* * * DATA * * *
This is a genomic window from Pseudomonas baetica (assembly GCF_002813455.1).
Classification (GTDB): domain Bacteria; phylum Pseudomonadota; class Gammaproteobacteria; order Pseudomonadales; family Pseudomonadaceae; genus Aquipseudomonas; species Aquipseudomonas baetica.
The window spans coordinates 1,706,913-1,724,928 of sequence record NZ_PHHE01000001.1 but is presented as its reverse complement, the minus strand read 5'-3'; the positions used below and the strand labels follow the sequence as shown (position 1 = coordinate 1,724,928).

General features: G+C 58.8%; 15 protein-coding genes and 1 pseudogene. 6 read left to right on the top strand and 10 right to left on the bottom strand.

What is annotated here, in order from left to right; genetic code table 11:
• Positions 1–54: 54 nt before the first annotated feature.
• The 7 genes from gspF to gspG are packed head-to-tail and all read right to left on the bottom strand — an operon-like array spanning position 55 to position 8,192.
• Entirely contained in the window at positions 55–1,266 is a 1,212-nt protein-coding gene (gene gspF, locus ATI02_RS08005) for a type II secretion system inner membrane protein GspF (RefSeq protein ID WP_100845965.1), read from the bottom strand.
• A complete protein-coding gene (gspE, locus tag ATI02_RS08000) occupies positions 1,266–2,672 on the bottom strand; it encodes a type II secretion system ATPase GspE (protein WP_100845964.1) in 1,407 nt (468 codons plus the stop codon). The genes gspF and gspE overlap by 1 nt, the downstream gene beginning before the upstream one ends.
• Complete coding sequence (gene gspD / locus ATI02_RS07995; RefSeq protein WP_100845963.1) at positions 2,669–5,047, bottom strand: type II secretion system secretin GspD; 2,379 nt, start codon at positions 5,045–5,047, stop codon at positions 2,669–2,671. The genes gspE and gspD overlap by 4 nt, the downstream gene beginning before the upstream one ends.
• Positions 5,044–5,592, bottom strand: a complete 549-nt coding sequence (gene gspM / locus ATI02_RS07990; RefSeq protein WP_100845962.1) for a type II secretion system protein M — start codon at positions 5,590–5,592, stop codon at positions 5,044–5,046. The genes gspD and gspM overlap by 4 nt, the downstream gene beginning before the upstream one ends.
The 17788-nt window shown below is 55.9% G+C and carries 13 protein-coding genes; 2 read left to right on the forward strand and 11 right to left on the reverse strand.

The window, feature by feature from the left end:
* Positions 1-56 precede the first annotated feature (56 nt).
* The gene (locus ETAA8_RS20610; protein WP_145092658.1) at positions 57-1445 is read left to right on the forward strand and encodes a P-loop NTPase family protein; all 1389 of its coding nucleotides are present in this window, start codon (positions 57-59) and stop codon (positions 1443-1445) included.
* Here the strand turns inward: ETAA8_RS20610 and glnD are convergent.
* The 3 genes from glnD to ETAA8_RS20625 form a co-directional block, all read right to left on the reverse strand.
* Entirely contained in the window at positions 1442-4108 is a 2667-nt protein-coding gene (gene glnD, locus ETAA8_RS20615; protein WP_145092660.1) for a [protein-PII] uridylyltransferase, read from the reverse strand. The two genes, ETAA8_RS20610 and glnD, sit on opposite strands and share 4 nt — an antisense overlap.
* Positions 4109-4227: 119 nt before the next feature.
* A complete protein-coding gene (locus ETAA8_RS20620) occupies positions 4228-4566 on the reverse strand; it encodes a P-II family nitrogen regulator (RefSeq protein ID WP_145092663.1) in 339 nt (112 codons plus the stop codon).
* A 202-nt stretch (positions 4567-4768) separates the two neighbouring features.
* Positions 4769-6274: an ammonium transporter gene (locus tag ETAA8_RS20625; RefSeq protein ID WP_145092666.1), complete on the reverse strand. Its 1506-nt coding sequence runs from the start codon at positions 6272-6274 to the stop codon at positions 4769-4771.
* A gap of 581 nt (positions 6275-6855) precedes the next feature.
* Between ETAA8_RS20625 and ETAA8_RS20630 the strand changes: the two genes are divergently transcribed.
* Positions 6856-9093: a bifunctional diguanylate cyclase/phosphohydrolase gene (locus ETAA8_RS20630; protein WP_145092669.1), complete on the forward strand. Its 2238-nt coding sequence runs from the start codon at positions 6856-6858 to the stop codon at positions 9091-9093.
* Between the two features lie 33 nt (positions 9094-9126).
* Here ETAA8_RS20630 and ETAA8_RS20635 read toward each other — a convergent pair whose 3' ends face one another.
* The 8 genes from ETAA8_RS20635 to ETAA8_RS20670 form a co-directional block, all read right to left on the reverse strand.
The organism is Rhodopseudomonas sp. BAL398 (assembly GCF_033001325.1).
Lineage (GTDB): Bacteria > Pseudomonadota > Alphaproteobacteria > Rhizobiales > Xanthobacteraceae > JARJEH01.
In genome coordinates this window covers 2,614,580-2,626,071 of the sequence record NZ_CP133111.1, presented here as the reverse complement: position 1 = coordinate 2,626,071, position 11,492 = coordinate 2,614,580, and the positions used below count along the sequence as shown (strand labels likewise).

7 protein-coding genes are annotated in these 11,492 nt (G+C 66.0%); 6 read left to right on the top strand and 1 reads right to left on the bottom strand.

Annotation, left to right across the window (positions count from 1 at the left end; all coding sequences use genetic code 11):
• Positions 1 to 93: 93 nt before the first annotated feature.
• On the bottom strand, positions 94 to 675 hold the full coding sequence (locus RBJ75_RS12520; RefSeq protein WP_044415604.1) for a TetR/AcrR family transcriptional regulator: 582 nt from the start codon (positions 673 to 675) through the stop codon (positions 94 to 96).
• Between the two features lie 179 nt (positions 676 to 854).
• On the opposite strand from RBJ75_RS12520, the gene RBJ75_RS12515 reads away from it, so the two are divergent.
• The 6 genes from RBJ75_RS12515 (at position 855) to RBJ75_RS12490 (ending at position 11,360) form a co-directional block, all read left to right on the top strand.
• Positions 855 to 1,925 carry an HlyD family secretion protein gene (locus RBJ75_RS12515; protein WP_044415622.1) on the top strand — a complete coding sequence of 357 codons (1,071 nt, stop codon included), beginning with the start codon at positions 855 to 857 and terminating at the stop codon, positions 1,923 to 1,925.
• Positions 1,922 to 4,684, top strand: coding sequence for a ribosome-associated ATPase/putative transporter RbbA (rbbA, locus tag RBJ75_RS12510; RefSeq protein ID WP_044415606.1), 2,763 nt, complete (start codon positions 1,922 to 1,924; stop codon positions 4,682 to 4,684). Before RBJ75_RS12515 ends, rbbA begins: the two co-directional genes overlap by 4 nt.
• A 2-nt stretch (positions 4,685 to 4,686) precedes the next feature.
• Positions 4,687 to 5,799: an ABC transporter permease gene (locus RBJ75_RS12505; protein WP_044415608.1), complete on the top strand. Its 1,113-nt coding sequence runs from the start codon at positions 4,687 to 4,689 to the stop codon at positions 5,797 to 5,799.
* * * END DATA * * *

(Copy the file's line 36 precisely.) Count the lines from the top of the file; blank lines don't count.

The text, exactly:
• Between the two features lie 179 nt (positions 676 to 854).